In the aforementioned temple of Santa Inés, in Piazza Navona, there are ladders through which you can descend until you find residues of Roman constructions; tradition points to this place as the site of the Roman young woman’s double martyrdom. Next to that site are the archaeological remains of the ancient stadium of Domitian. It is easy to see how Piazza Navona preserves on its perimeter the figure of the old stadium.
Inside the church of Santa Inés there is a small chapel where, in an urn, it is exposed to the veneration of the faithful, what remains of the skull of the Christian martyr. Because of the dimensions of that skull, it is understood that it belonged to a teenage girl.
Pope Dámaso I, the same one who entrusted St Jerome with the translation of the Bible that we now know as the “Vulgate”, wrote during his pontificate (366-384), a famous Latin poem that sings the glories of Saint Aes. Another Latin poet who exalted Saint Aurelius Prudencio.
Saint Ambrose (340-397), one of the most prominent fathers and doctors of the Church, from his chair as Archbishop of Milan, promoted with great eloquence the knowledge and veneration of the Roman virgin and martyr whose name soon entered the liturgy; indeed in the Roman Canon, Saint Aés is evoked together with other saints of the first centuries: “Happiness and Perpetual, Agueda, Lucia, Ines, Cecilia, Anastasia…”.
From the Treaty of St Ambrose on virgins, I train some very eloquent phrases which excellently synthesize the merits of Saint Atheists:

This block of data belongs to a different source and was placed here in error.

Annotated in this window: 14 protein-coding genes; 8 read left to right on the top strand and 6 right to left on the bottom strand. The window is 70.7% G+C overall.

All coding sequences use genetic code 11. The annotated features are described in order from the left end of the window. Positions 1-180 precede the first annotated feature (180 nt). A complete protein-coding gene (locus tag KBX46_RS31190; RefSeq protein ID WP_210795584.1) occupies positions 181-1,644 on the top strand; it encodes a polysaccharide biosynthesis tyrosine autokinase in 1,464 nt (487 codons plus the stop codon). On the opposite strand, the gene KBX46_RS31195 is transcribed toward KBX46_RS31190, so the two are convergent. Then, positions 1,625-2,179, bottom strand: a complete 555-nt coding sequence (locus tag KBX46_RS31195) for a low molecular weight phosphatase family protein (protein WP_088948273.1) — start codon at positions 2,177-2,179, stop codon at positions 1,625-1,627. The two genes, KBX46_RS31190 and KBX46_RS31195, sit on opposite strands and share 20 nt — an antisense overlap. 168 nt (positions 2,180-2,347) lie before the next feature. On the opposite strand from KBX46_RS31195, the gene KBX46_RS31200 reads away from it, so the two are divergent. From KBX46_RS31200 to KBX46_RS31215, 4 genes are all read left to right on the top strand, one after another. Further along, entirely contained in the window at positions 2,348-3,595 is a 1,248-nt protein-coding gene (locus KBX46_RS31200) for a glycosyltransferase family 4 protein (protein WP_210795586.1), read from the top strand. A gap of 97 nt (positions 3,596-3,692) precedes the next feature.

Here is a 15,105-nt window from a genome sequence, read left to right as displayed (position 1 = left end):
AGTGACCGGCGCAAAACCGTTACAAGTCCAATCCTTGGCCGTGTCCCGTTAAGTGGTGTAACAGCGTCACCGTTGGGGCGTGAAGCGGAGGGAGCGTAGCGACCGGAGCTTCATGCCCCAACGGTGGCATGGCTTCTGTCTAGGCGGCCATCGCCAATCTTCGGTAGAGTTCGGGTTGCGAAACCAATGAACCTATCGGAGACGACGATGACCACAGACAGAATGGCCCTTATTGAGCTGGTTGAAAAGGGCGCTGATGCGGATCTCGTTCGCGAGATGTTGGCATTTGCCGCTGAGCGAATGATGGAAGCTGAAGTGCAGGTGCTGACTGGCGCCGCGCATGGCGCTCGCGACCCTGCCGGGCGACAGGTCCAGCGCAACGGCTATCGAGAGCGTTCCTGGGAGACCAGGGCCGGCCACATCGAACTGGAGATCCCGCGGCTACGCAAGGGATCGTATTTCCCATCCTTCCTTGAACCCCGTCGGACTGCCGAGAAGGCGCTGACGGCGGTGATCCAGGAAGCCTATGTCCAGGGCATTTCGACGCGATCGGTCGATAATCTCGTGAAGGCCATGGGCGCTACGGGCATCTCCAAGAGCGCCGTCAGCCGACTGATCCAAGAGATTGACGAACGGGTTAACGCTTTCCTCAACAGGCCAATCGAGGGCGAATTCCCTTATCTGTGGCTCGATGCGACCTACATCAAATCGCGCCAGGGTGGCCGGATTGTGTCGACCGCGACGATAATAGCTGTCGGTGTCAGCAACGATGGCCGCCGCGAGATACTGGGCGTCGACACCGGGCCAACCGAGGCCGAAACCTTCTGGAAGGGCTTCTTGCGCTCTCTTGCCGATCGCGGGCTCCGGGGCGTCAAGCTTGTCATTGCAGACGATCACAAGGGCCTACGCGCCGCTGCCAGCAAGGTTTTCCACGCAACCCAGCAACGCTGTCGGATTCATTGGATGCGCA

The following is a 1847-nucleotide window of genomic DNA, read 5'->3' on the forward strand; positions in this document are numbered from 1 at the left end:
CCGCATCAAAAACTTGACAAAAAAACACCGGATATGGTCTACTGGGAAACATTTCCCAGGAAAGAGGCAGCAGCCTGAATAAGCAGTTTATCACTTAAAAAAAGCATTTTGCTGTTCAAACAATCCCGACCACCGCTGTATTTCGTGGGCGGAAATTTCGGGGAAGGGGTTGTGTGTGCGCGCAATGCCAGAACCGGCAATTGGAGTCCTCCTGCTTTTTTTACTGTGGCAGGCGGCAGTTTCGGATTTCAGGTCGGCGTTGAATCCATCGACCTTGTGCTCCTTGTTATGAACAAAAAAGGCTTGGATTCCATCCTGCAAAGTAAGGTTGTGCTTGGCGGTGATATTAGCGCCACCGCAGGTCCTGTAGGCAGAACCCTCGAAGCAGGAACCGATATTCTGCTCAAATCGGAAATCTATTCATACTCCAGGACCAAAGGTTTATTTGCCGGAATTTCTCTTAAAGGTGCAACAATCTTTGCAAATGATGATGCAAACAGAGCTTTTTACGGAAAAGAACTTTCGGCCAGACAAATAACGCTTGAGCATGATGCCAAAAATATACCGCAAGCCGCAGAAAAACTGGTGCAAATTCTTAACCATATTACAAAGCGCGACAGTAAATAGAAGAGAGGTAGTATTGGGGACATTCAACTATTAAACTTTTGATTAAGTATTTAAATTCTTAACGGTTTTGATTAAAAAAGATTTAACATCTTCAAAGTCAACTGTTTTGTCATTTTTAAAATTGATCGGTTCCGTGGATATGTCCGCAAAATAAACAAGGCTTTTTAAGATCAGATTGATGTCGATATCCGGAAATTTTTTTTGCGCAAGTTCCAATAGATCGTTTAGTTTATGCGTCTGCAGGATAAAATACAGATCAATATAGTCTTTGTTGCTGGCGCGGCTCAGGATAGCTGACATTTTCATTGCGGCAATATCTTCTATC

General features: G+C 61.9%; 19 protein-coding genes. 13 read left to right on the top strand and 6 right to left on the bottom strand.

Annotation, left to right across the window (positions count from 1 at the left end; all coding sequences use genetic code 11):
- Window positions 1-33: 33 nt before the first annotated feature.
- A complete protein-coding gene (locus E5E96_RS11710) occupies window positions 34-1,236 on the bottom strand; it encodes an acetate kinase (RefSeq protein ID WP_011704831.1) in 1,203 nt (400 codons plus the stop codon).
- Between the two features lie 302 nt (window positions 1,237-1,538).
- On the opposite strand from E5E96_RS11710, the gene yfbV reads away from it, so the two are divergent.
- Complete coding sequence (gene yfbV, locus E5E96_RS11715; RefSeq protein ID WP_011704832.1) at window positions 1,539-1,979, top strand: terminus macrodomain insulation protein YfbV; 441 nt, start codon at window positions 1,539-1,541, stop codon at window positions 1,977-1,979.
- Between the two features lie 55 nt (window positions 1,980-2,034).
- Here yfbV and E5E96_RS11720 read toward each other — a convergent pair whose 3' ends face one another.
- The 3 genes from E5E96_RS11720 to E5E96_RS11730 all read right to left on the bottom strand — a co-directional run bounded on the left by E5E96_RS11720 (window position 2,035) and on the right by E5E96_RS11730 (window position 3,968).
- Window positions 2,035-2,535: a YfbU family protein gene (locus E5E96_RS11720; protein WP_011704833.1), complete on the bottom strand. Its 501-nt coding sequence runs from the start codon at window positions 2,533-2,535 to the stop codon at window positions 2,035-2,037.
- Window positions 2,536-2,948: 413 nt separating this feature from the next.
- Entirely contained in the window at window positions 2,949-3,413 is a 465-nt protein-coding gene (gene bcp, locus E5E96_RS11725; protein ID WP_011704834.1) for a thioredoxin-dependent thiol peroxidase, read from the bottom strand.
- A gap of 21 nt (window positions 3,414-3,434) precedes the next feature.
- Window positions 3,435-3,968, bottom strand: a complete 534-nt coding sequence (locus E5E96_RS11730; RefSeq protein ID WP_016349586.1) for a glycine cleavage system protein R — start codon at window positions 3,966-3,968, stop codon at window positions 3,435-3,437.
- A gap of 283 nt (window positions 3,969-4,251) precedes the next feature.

“Today we celebrate the birth for heaven of a virgin, let us imitating her integrity; she is also a martyr, let us offer her sacrifice […] He emphasizes in his martyrdom, on the one hand, the cruelty that did not stop at such a tender age; on the other hand, the strength that instills faith, capable of bearing witness in the person of a young woman […] She, undaunted among the executioner’s bloody hands, unalterable by being dragged by heavy, squeaky chains, offers her whole body to the sword of the enraged soldier, ignoring even what death is, but willing to suffer it … a new kind of martyrdom? She was not yet old enough to be condemned, but she was already ripe for victory; the struggle presented itself difficult, the crown easy; what seemed impossible for his young age made possible his consummate virtue […] The executioner did his best to terrorize her, and also to lure her with flattery; many wished to marry her, but she said, ‘It would be an insult to my Husband to wait to see if I like another; he’s chosen me first, he’ll have me.'”
The iconography relating to Saint Aés was configured on a par with the growth of the devout admiration professed to her. In general, she is depicted as a young woman in a prayerly attitude, holding a lamb at her feet or hands. His martyrdom is usually expressed with the sign of a palm, and its purity with lilies. In some altarpieces you can see in the neck of Saint Aes a kind of fine white steed. This detail, allusive to the pallium, requires a brief explanation: by an ancient tradition related to Saint Aés, the white wool of a lamb is collected annually and preserved in St Peter’s Basilica; With this wool are made the palios, which are distinctive insignia of the Pope, archbishops and other ecclesiasticals. The pallium is like a white ribbon made of virgin wool and adorned with black crosses.
Saint Ines, whose liturgical feast is 21 January, is considered patron saint of adolescent girls, young women and women who are preparing for a Christian marriage. The witness and intercession of Saint Aés, far from being somewhat anachronistic and meaningless today, is more opportune than ever, for one of the misfortunes of our time is the misuse of sexuality. There are many girls who, even with good training, end up seduced by all kinds of morbid provocations or suffer sexual violence. Ω